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Visiting restrictions in place at Bantry General Hospital due to Flu Presentations

Strict visitor restrictions have been put in place with immediate effect at Bantry General Hospital due to the number of patients who have presented with flu like symptoms.

In the interest of patient care and in order to restrict the spread of the flu virus within the hospital, it is necessary with immediate effect to ban all visitors to Bantry General Hospital, with the exception of following: critically ill patients are restricted to one visitor per critically ill patient and confined to visiting times only, and attendance at the Medical Assessment Unit (MAU) and Local Injury Unit (LIU) should only take place if absolutely necessary, only one relative per patient attending these areas.

The elderly, children, pregnant women or young adults, those with chronic illnesses or vulnerable others are advised not to visit. Outpatient, Day care services and routine hospital admissions are not affected.

All infection control measures are in place and every effort is being made to manage and contain the spread of the flu virus.

People with flu like symptoms are advised to contact their GP by phone in the first instance and avoid presenting at the Emergency Department at Bantry General Hospital.

Bantry hospital staff are asking people to think about all their care and treatment options and keep ED services for the patients who need them most. Others with a less serious illness can be treated by their GP or out of hours GP service where their GP can refer them to an Assessment Unit the following day if required.
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8th January, 2018  ·  

West Cork People - The Best Free Read in West Cork shared Cope Foundation's Happy Christmas from Cope Foundation. ... See MoreSee Less

What makes Christmas special? Children and adults we support, our incredible staff, families and supporters - these are the people who make our organisation so special every single day, but especially at Christmas! Meet some of them here... Thank you to the wonderful team at AV3 Media who kindly produced this video for us as a Christmas gift! To make a Christmas donation today, go to www.cope-foundation.ie/donate. We believe that together we can do great things and with your support we can do so much more! Please SHARE our video so that more people can learn about the amazing things that happen at Cope Foundation! Evening Echo; Irish Examiner; The Southern Star; The Avondhu; Cork Independent; West Cork Times; West Cork People - The Best Free Read in West Cork; Bandon Opinion/The Opinion; Vale Star; East Cork Journal; Cork Chamber - Faces of Cork Business; Cork City FC; Cork Institute of Technology - CIT; University College Cork; Corks RedFM 104-106; The KC Show Corks 96 FM; Cork's 96FM; Cork's Best; C103 Cork; Cork Airport; Cork Opera House: The Everyman; Cork County Council; County Cork; Cork City Council; CorkLike; CCCahoots; Cork On Ice; Glow Cork; CIT Cork School of Music; RTÉ Today; Ciaran Bermingham - Actor; Rob & Marian Heffernan; John Spillane; Ger Wolfe; Eimear O'Brien PR; Jack O Rourke; Theo Dorgan; Mahon Point Shopping Centre; Blackpool Shopping Centre & Retail Park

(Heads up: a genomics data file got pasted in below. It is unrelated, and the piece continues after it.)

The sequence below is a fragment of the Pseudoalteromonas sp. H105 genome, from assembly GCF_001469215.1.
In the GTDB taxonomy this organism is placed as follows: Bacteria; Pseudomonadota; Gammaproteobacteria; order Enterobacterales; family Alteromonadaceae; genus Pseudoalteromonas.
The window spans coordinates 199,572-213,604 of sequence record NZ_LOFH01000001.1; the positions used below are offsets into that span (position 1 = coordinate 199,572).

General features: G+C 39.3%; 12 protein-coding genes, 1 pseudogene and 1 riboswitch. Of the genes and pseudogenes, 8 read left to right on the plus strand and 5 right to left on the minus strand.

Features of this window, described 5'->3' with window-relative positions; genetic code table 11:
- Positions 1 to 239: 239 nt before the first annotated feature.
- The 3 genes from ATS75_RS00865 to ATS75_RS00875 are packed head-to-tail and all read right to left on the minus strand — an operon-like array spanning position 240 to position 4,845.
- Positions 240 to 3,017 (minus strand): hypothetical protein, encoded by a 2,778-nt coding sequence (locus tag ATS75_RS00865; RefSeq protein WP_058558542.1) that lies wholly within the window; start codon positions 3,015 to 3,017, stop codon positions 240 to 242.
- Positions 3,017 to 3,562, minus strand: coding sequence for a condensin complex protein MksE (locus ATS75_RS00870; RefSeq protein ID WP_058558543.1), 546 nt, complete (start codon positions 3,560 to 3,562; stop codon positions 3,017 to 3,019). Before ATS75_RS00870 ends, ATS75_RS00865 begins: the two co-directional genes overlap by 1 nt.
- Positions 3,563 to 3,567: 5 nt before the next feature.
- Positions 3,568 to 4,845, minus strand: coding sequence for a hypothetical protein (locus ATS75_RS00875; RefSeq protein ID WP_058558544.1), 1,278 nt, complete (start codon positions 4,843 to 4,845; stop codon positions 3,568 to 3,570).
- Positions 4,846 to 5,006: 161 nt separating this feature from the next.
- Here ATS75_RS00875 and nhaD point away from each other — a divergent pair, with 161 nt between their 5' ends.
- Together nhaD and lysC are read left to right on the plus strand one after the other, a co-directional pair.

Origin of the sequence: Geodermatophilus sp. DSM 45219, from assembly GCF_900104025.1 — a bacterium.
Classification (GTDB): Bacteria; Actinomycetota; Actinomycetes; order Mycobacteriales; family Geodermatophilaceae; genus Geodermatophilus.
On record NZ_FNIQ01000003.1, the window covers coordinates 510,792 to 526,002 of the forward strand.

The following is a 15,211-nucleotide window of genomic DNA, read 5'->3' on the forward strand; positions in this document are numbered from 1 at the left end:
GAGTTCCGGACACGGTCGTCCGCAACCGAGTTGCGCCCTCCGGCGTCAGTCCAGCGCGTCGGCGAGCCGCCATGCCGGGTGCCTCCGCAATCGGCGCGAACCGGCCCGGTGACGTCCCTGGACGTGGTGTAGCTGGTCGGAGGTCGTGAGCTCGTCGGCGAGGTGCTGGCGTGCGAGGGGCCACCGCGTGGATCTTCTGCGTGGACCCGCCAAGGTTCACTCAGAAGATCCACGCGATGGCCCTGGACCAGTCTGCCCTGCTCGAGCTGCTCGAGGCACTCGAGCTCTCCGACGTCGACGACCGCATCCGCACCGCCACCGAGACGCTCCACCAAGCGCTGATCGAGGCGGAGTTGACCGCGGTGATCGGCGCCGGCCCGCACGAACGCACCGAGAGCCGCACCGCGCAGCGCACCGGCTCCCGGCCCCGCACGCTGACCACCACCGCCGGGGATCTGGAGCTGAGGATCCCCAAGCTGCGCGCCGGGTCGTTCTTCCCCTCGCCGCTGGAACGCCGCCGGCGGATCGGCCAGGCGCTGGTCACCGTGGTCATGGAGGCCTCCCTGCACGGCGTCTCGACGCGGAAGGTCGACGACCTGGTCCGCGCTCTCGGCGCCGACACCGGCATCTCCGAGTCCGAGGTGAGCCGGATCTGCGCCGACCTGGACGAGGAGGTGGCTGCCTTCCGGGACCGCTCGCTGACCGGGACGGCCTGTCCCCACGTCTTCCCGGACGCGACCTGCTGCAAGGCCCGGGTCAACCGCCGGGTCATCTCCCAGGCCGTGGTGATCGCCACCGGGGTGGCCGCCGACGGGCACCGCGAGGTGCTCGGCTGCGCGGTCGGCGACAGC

18th December, 2017  ·  

This is the real spirit of Christmas at Caseys of Clonakilty. ... See MoreSee Less

Are you alone or do you know someone who will be alone this Christmas? If so, then we here at Casey’s would like to make your day that little bit easier. We are offering a full Christmas dinner on us! Christmas dinners can be collected Christmas Eve from 12:30pm - 8:30pm. Wishing everyone a very happy Christmas from everyone at Casey’s

15th December, 2017  ·  

RTÉ Raidió na Gaeltachta’s has just announced its Christmas schedule and it features several programmes of interest to listeners in West Cork.

On New Year’s Day at 12.08 pm we’ll hear highlights from the Éigse Dhiarmuidín Festival that took place in West Cork in early December, remembering musician and broadcaster Diarmuid Ó Súilleabháin. An Nollaig ar Oileán Chléire is an archive show presented by Mícheál Ó Sé on Wednesday 27 December at 5.30 pm about Christmas on Cape Clear and on Friday 29 December and 5 January at 7 pm, Peadar Ó Riada will bring us very special editions of his Cuireadh chun Ceoil programme from Múscraí. Keep an ear out!
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15th December, 2017  ·  

West Cork People - The Best Free Read in West Cork shared Garda Síochána - Cork, Kerry & Limerick - Southern Region's photo. ... See MoreSee Less

REMINDER: An Garda Siochana are hosting a Retail Crime Prevention Meeting, to be held at 7pm on Wednesday 29th November 2017. This meeting will be held in the Munster Arms Hotel in Bandon. This meeting is one of a series being held across the West Cork Garda Division, in association with Operation Thor, the Garda National Anti-Crime Strategy. The purpose of the meeting is to increase the cooperation between Gardai and the retail sector, ensuring that the current low levels of crime in the locality extends past the busy approaching Christmas season. The meeting will be addressed by the local Crime Prevention Officer, Sergeant Ian O’ Callaghan, who will discuss burglary prevention, shoplifting, fraud, and cybercrime. There will be a particular focus on cash handling and cash exposure of businesses in the run up to the Christmas shopping period. All aspects of commercial crime will be discussed, and we would strongly urge all businesses to make a special effort to attend on the evening.

28th November, 2017  ·